- Dr. Jung E. Ha-Brookshire, University of Missouri Associate Dean for Research and Graduate Studies in College of Human Environmental Sciences
Luckily, consumers are now becoming more conscious of the social and environmental impact their fashion habits have.
Second-hand clothing is gaining popularity again, following the reuse, repurpose, recycle, and repair philosophy of sustainable development.
Read up our article on second-hand clothing being ethical to found out how popular it has become.
Second-hand clothing is an important part of the whole fashion industry as it makes it less wasteful overall. It plays a key role in reducing fashion environmental impact.
3. Reduction of water and energy consumption
Water is not only needed to grow crops for natural fibers such as cotton, linen, and hemp but also used for dyeing and other textile manufacturing processes.
The Ellen MacArthur Foundation reported in 2017 than all textile production worldwide including farming uses almost 100 billion cubic meters of water annually.
As reported by WWF, 20,000 liters of water are needed to produce one kilogram of cotton, the equivalent to a single t-shirt and jeans.
Almost 20% of the world's wastewater is produced by the fashion industry, according to the U.N. Partnership on Sustainable Fashion, 2018.
Reusing clothes is an amazing way of reducing the amount of water used for clothing production, as no new garment fabrication is necessary. Clothes with a higher lifespan that are durable and worn for a long time also have a reduced environmental impact.
The 2016 report from the Nordic Council of Ministers found out that the reuse and recycling of over 100,000 tons of used textiles save 70 million cubic meters of water by negating the production of new textiles and materials.
4. Minimizing the use of hazardous substances
Cotton is the primary raw material used in the fabrication of textile and apparel worldwide. Unfortunately, it requires a large amount of water, pesticides, and fertilizers to grow.
The production of 1 kilogram of cotton used in the apparel and textile industry for garment manufacturing requires up to 3 kilograms of chemicals.
According to the Pulse of the fashion industry report (2018) by the Global Fashion Agenda, cotton farming consumes 4% of worldwide of nitrogen and phosphorous fertilizers, 16% of all insecticides, and 7% of all herbicides.
These very toxic man-made chemicals pollute groundwater and waterways. Plus, they contaminate large areas of land, having a disastrous impact on ecosystems, the health of workers and communities.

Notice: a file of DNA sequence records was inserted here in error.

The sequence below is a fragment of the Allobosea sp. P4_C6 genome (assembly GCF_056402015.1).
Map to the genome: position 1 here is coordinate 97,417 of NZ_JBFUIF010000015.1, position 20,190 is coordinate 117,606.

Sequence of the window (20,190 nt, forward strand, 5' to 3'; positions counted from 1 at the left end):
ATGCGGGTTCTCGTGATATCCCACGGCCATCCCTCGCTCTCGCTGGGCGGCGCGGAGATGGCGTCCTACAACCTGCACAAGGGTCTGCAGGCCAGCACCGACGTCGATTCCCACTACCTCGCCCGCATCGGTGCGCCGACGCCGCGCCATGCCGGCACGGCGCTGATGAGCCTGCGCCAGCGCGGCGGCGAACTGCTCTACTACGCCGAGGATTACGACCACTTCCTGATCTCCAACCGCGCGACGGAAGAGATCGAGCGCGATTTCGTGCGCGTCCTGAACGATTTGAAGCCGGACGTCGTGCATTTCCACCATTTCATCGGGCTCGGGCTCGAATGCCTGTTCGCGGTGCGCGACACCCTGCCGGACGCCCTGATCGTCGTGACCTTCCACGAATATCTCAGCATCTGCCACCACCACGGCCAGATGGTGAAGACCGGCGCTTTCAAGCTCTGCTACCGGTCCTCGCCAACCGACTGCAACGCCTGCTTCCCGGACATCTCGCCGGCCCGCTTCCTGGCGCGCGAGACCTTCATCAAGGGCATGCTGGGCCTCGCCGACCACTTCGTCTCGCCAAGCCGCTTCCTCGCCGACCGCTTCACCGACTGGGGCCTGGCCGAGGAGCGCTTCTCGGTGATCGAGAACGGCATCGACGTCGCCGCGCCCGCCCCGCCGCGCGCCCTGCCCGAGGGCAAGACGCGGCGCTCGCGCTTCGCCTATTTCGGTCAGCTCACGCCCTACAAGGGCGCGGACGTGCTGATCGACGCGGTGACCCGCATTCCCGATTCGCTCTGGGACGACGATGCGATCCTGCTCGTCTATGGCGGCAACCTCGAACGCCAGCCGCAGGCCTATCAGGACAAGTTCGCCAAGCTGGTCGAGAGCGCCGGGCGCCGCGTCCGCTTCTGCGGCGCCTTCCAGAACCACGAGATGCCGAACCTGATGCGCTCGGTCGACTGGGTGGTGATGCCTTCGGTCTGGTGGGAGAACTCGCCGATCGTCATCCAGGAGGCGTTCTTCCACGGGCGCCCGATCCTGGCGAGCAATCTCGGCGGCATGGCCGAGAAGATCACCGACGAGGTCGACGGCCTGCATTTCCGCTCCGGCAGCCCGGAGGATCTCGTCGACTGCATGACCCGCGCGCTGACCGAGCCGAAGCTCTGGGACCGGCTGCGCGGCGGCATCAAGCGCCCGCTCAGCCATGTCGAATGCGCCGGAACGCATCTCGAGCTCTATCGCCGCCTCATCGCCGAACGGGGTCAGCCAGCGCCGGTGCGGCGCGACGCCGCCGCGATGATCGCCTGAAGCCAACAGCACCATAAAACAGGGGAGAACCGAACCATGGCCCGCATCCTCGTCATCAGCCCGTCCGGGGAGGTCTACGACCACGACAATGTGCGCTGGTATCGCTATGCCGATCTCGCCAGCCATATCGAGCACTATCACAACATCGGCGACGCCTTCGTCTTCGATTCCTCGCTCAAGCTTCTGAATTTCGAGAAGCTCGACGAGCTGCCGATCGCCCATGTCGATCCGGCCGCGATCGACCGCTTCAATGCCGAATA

It's not realistic to think that our society is going to step away from fast fashion and consumerism entirely. But new policies that encourage more second-hand shopping still have the power to reduce hazardous chemical usage considerably.
The environmental benefits of second-clothing are not negligible. The fashion industry is already doing a lot of work to reduce its environmental impact.
As consumers, we have to keep demanding transparency and openness from fashion brands and retailers to make better-informed purchasing decisions.
By shopping for more second-hand clothing, the money you spend won’t go toward supporting a highly polluting fashion industry. This makes a huge difference by supporting a community of recycling and up-cycling.
Buying second-hand has become a popular trend in fashion for valid reasons. The second-hand clothing market is fast-growing and will play a major role in limiting the terrible damages that textile and garment production is causing.
The second-hand-shopping trend advances sustainability in the whole fashion industry by reducing the production of new clothes. It creates a more regenerative and circular textile economy.
Marketplaces allowing you to buy and sell your old used clothes are now numerous on the internet. Poshmark, ThredUp, Depop, Tradesy, and many more are becoming very popular for their humongous selection of second-hand clothes and accessories.
What are your recommended places to shop for second-hand clothing?
About the Author: Alex Assoune
Alex Assoune (MS) is a global health and environmental advocate. He founded Panaprium to inspire others with conscious living, ethical, and sustainable fashion. Alex has worked in many countries to address social and environmental issues. He speaks three languages and holds two Master of Science degrees in Engineering from SIGMA and IFPEN schools.